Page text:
There’s one thing that, time after time, we see ruining suits. They could be double-breasted, peak-lapelled, single-vented – it doesn’t matter. Even the most meticulously-tailored two-piece in the world could be sartorially scuppered by being paired with the wrong shoes.
You may not think that shoes are as important as, say, finding the right tie or shirt to match your suit – but you’d be wrong. Your shoes are, almost literally, the foundation on which you build your outfit. As such, we turned to the masters of tailoring across at Chester Barrie to pull together the foolproof guide to matching your shoes with your suit.
Step 1: Matching the Style
“A barrister will wear his navy suit with a different shoe than an advertising exec, even if they both wear them for work,” begins Simon Kirby, Creative Director at Chester Barrie. “It all depends on the occasion and the general circumstances.”
"It all depends on the occasion and the general circumstances..."
Your style, then, depends on what suit you’re wearing and why you’re wearing said suit. Derbys, Oxfords and Brogues are always safe bets, with Monkstraps also a solid choice. Things start to get more difficult when you try pairing boots with suits – so, to avoid any clashes, stay away. And what about trainers?
“As always, this depends” says Kirby. “Luxury brands like Church’s and Prada produce luxury trainers that require a different approach than your favourite, 10-year-old Adidas Gazelles. My advice would be don’t wear the latter with your suit if you are over 21.”
Step 2: Matching the Colour
“Your outfit is a whole – and these individual elements need to be balanced carefully,” says Kirby. “This will require a combination of matching and contrasting various elements. If you are head-to-toe in grey, a contrasting tan shoe can give the much needed contrast.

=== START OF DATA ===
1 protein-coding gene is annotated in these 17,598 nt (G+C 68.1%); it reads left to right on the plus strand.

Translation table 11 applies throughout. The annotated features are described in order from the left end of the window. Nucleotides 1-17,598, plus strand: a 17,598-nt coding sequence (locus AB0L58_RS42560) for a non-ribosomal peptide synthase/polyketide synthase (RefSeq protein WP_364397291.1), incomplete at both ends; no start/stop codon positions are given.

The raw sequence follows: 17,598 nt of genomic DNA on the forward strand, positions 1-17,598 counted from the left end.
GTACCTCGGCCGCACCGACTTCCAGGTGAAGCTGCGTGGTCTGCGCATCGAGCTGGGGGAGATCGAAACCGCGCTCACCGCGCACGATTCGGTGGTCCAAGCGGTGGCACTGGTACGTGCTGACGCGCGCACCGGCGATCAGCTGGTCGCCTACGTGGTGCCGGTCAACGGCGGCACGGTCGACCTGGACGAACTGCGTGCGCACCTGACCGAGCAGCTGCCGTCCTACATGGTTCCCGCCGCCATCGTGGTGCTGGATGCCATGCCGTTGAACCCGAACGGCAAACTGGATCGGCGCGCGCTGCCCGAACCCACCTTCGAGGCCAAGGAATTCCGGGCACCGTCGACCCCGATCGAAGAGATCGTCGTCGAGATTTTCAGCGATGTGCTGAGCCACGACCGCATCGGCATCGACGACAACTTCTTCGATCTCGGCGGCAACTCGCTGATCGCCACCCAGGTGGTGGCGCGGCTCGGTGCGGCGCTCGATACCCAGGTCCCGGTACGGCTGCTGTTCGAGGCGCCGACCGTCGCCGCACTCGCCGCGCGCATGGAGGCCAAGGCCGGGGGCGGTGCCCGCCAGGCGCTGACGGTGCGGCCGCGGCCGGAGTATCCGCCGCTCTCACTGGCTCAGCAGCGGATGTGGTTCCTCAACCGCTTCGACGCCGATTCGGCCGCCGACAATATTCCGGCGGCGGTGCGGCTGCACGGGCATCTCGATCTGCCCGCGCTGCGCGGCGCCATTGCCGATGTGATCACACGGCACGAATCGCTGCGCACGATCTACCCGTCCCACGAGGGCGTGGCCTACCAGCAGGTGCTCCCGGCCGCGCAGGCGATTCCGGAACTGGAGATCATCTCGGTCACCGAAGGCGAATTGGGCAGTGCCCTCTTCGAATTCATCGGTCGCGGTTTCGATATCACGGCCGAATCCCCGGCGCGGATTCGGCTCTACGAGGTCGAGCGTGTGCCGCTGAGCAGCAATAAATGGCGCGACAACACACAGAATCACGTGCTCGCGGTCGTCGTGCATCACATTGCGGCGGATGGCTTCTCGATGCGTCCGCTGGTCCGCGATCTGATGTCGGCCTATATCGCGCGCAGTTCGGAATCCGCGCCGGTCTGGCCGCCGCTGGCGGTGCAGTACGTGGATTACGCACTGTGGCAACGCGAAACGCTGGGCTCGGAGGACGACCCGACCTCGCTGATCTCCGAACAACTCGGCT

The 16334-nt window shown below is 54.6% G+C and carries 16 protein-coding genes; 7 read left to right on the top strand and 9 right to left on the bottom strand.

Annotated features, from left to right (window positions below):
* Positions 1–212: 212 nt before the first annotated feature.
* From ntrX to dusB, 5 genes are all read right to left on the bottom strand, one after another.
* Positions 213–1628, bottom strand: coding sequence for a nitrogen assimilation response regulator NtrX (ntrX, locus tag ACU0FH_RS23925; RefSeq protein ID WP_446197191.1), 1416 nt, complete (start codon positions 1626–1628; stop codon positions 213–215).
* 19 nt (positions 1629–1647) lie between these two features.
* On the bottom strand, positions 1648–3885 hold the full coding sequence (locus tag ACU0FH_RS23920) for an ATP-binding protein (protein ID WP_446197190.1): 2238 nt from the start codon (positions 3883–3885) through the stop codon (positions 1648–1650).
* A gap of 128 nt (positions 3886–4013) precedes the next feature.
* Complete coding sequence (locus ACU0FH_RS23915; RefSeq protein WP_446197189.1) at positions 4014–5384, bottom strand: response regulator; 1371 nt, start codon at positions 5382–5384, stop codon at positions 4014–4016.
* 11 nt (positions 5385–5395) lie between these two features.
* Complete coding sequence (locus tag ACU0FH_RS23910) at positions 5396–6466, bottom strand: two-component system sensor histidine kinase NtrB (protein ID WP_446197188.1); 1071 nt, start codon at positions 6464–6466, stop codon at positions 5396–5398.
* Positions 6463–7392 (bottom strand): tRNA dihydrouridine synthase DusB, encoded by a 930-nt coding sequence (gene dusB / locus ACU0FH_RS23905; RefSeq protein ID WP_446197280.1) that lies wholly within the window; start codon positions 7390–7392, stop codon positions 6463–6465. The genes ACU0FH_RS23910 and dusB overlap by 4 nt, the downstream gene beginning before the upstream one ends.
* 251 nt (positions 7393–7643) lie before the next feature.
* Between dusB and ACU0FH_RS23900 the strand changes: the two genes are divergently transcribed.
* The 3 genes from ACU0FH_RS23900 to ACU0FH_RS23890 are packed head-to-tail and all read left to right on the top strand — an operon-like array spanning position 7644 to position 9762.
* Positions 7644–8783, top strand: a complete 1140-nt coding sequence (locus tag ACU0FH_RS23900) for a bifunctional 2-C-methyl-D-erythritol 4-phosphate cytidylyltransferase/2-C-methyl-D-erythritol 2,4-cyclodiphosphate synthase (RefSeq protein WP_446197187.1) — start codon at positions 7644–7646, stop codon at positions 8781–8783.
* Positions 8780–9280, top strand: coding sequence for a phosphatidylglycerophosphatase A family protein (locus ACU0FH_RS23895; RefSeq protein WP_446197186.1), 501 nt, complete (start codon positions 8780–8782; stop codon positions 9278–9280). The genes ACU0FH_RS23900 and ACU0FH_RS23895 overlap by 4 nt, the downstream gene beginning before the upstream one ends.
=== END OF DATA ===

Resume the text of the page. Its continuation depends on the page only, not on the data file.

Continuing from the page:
“But, if you are wearing a jacket/trouser/shirt combination of contrasting colours, you probably do not want to introduce yet another colour with your footwear. That said, black is the only suit colour you should never experiment with.”
In short, use your head. Black goes with everything, brown goes with a navy, blue or light grey suit, tan goes with blue or light grey, and oxblood goes with brown, charcoal grey or navy. Got that?
Step 3: Matching your wider accessories
It’s not just your shoes that matter. Your pocket square, belt and even tie pin can cause problems if not matched properly with your suit. But there’s only one steadfast rule here, Kirby says.
“Your outfit is a whole - and these individual elements need to be balanced carefully...”
“If you are wearing a classic leather belt it should match your shoe colour,” says the expert.
“Although,” he adds, “this rule seems to get relaxed more and more, especially where more casual materials like suede are concerned.”
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